“As a boy, I used to go to Maine Road one week and Old Trafford the next, although there was a time in the late 1940s when United had to use City’s ground because their own stadium had been damaged by bombs during the war.

Booth watches Jimmy Murray - later to sign at Maine Road - head goalwards against Manchester City at Molineux in 1955-56. Booth had grown up watching plenty of City.

“Frank Swift was my favourite goalkeeper. He was absolutely terrific. I’ve always had a soft spot for City and I’m glad they won the Premier League last season, even if only to share things round.”

Now 77 and living near Bournemouth, Booth smiles as he recalls occasional obstacles. “From 13 to 15, I went to Newton Heath Tech, where we didn’t play football if it rained, which it did quite often! We didn’t even play in a league; just friendlies.

“I was a skinny little thing but I was reserve when England played Scotland at Wembley. Johnny Haynes was captain and Eddie Clamp was also in the side. I have a photo somewhere…..there were some six-footers towering over me. A lad called Malcolm Spencer was the left-back. He got in the side before Johnny. He was a good player, very tall, and went to Wolves but moved on to somewhere like Worcester City.

“A scout from Wolves came to see me at our house in Middleton. They had watched me a few times. I went there and was on the groundstaff with Norman Deeley.

“I played in the Wolverhampton Amateur League first. Our opponents seemed big guys when we were 16 and 17. You soon learned when to get rid of the ball but we were fitter and cleverer than they were.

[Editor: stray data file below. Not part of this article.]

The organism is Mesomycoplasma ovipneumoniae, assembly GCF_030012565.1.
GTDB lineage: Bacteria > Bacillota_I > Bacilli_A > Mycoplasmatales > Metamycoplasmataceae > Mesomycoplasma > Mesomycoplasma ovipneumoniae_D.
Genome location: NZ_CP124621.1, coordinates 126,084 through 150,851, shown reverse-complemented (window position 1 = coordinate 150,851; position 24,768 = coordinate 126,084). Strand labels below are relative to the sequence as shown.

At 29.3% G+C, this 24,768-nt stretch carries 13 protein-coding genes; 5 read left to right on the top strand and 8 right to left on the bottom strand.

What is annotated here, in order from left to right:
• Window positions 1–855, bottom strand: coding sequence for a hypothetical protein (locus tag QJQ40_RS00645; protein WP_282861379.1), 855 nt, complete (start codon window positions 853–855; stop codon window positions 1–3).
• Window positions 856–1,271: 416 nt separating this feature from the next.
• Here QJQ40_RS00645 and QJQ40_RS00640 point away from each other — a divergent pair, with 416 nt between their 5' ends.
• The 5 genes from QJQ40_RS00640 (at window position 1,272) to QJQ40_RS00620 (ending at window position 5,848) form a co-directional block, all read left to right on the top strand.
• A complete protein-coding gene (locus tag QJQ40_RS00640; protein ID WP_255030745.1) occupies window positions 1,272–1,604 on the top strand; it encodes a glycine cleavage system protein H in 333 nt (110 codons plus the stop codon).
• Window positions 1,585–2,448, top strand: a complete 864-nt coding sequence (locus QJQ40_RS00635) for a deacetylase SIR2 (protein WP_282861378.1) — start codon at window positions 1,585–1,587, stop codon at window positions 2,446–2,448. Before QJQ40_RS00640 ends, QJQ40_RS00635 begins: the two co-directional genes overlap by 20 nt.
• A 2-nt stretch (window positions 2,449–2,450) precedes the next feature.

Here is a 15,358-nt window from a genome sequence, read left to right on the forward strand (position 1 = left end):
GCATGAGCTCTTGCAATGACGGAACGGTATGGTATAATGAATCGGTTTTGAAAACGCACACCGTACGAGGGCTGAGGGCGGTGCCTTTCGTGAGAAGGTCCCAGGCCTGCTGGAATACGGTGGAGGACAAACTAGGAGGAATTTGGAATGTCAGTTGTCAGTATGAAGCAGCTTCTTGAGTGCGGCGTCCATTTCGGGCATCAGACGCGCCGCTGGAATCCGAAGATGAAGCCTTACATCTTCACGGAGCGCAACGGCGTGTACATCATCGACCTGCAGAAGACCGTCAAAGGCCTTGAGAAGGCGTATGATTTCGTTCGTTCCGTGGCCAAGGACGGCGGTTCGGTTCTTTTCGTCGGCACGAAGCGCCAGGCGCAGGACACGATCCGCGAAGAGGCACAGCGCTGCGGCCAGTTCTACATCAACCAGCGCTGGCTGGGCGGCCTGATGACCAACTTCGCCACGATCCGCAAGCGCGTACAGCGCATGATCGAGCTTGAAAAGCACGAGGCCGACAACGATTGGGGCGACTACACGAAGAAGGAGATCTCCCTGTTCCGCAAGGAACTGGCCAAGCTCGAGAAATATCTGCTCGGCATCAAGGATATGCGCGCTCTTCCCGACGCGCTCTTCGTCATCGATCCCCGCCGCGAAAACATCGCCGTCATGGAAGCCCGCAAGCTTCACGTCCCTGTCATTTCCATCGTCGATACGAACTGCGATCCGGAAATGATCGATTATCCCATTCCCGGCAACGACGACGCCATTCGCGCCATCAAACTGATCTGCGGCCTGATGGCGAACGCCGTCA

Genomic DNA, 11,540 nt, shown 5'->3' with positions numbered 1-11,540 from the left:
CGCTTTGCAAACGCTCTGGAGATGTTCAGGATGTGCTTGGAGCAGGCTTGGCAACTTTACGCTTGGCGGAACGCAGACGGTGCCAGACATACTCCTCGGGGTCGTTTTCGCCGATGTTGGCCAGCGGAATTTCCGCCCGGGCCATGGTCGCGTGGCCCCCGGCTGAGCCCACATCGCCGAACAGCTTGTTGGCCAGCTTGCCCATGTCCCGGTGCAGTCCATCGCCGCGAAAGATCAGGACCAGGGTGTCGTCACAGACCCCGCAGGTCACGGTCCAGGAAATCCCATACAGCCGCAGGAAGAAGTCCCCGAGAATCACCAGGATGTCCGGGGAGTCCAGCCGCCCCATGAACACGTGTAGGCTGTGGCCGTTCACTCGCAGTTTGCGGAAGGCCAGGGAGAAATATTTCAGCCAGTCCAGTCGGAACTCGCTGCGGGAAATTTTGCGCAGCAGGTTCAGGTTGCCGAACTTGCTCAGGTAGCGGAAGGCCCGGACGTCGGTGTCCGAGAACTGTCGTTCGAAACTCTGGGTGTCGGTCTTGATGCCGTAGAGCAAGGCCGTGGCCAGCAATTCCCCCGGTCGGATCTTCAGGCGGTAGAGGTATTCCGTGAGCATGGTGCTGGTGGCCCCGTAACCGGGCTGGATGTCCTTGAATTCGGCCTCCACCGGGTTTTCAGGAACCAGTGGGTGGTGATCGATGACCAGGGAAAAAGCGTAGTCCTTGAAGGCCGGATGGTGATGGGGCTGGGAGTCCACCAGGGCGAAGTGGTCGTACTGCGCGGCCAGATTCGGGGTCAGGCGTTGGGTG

“Wolverhampton was 80 miles from home and I was lonely there in the first year. But I made it into the Worcestershire Combination team and remember when Ron Flowers was signed. He was a class act. Slater, Wright, Flowers was the best half-back line I ever saw…..I’m glad I played with them and not against them.

“I remember we had to learn to kick with both feet. If you couldn’t, you had to do extra practice until you could. The only senior player who didn’t manage it long term was Jimmy Mullen and he was so good with his left that it didn’t really matter.

“On the other wing, Johnny Hancocks was the best volleyer of a ball I ever knew. His timing was out of this world. I used to clean his miniature boots.

“My debut was at home to Aston Villa and I was very nervous. It was towards the end of the season when we nearly retained the title in 1954-55. Chelsea beat us to it and I played the last two matches as well.”

Cullis chided Booth – and maybe in not such a gentle way – when he failed to score any of Wolves’ nine goals in the famous rout at Cardiff in 1955. But the Iron Manager wasn’t his only critic.

There were less than gushing words from his nearest and dearest even when he had netted three against Portsmouth the day after Wolves had hit five at Fratton Park.